Women’s hat pins, while pretty, were sharp steel and usually six to twelve inches long, depending on the style of the hat. Women were well aware of the pin’s potential for self-defence.
2. A Tried and True Method
A true Black Widow, Mary Ann Cotton (née Robson) was born in 1832 in a mining town in the northeast of England. Life in the laboring classes was hard, but enterprising Mary Ann discovered the modern miracle of life insurance. During the course of her forty years, Mary Ann had four husbands (two at once), several lovers, thirteen children, and lots of insurance claims. She was survived by one husband and two children. The estimated number of her victims was around twenty. She was hanged in 1873.
In the age of cholera, gastric fevers, and no refrigeration, stomach complaints were common. So were rodents, and arsenic was a common component of rat poison. Although the sale of arsenic was somewhat regulated, it was still available at the local chemist. Mary Ann brewed in tea, serving unwanted relations until a doctor noticed the body count. Too bad for her, tests for arsenic poisoning were available by the time her final victim was exhumed during the investigation.
Poison has a reputation—deserved or not—as a woman’s weapon. It’s true that the nineteenth century saw a number of cases with wives wishing to be merry widows. However, the amount of hysteria generated by the Victorian press regarding “secret poisoners” makes it sound as if every female forced into a corset and bustle was out for revenge. Then again…
For an excellent biopic of Mary Ann Cotton, check out the mini-series Dark Angel starring Joanne Froggatt.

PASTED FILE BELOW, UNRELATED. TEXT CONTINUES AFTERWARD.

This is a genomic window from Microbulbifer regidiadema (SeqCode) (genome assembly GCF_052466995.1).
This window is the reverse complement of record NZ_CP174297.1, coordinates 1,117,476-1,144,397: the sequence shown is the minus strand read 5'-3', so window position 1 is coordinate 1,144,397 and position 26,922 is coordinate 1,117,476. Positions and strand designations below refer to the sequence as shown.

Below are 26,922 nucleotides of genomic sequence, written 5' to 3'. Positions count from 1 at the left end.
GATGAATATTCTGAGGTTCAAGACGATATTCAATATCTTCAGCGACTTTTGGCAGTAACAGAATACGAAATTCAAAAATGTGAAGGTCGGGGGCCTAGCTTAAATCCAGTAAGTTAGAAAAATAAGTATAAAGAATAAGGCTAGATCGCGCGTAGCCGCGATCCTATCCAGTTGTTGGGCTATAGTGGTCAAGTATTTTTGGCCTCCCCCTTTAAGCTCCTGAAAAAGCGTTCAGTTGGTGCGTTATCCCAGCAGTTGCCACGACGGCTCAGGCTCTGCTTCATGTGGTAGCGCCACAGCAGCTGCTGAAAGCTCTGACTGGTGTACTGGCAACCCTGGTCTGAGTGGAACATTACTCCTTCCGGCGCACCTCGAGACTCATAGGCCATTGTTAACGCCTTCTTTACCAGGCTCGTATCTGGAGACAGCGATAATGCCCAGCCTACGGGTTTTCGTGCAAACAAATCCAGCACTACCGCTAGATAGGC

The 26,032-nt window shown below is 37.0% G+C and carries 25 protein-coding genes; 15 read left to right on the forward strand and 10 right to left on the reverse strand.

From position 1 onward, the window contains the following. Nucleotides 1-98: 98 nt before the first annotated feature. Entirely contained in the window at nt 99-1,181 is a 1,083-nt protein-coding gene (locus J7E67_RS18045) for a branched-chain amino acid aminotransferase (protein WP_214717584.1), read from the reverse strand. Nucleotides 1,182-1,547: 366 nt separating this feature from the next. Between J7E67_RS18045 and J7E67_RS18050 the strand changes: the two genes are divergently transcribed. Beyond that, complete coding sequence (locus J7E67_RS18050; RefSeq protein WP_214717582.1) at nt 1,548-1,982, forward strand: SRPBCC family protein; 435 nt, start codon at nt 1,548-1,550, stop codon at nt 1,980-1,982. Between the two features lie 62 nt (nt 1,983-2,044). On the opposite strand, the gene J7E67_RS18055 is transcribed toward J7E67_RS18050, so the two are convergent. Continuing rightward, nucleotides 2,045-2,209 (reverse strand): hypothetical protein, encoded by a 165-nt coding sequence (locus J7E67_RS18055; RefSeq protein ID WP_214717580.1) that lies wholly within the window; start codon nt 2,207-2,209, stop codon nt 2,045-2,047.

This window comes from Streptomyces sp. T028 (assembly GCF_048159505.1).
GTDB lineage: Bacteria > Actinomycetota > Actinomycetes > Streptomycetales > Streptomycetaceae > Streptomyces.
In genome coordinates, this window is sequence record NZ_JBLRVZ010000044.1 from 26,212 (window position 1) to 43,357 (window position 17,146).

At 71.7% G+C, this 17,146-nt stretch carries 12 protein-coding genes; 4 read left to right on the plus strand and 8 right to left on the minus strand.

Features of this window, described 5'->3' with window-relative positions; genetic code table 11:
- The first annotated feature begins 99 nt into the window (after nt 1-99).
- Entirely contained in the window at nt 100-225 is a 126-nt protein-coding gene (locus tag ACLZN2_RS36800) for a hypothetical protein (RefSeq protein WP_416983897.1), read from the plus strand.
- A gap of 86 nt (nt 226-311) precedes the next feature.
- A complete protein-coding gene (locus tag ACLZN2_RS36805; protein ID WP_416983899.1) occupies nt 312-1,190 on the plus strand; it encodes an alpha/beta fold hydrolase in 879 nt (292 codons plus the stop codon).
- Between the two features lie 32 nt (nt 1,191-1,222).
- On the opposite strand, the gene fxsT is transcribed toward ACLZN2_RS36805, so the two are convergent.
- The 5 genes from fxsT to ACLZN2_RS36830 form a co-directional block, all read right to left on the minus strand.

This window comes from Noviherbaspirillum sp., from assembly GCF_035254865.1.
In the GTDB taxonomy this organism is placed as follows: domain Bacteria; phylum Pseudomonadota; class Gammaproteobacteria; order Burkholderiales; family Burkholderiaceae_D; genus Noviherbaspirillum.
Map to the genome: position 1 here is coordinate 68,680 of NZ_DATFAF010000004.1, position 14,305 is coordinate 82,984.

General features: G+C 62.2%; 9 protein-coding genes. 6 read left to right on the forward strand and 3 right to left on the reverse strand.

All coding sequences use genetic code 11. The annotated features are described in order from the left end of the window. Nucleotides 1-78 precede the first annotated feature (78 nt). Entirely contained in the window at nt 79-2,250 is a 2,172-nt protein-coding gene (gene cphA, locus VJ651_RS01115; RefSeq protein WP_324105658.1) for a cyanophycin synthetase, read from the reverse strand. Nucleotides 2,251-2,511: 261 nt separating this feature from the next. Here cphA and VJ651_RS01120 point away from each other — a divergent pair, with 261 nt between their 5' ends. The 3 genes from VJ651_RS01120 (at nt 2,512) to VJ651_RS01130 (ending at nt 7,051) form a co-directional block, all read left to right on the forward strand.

3. Speaking of Exhumation
Back in the day, medical students had limited access to corpses for dissection. The law of supply and demand gave rise to “resurrectionists,” who dug up the newly dead and sold them to surgical schools. Needless to say, grave robbing is a tedious business and someone was bound to find a way to skip the muddy bits. Why bother with all the midnight shoveling when you could murder someone in the comfort of your own home?
William Burke and William Hare did exactly that in Edinburgh, Scotland, in 1828, when they killed sixteen people and sold their remains. These deaths gave rise to the term “burking,” or asphyxiating the victims by sitting on their chests. It was a low-tech and largely undetectable means of murder.
However, as so often happens in history, the women are often left out of the story. Helen McDougal, Burke’s common-law wife, and Margaret Hare, wife of William Hare, shared in the crimes. Incredibly, of the four, only Burke was eventually convicted.
4. Heavy Metal
There’s always someone in the crowd who goes for the direct approach. When it comes to lethal historical ladies, no one cuts (or chops) to the chase like Lizzie Borden. It’s a good reminder that a lady’s weapon does need to be dainty, just effective.
Lizzie Andrew Borden was tried and acquitted for the August 1892 axe murders of her father and stepmother in Fall River, Massachusetts. Experts and hobbyists alike still debate her innocence and whether her gender impacted the verdict.
For fun, check out Cherie Priest’s Maplecroft for a fantasy interpretation of the case.
5. Fun with Corsets
Corsets or “stays” come in different configurations, depending on the fashion of the day. At the center front is the busk, a slender piece of bone, wood, or other hard material that slides into a pocket of material sewn into the garment. The function of a busk is to keep the corset rigid in order to shape the figure of the wearer. Busks were often highly decorated and given as sweetheart gifts—given the intimate way they were worn, one can only imagine the delicious banter involved.
There is also the suggestion that a small dagger could be slipped into the front of a corset in place of the busk. Although a popular trope, I’ve never been able to find an actual historical precedent for this—probably for good reason. One problem is the hilt sticking out of one’s bodice. Another is the awkwardness involved in drawing a stabby thing that close to one’s face. I leave the option here for consideration, but my money is still on the hat pin for wardrobe weaponry.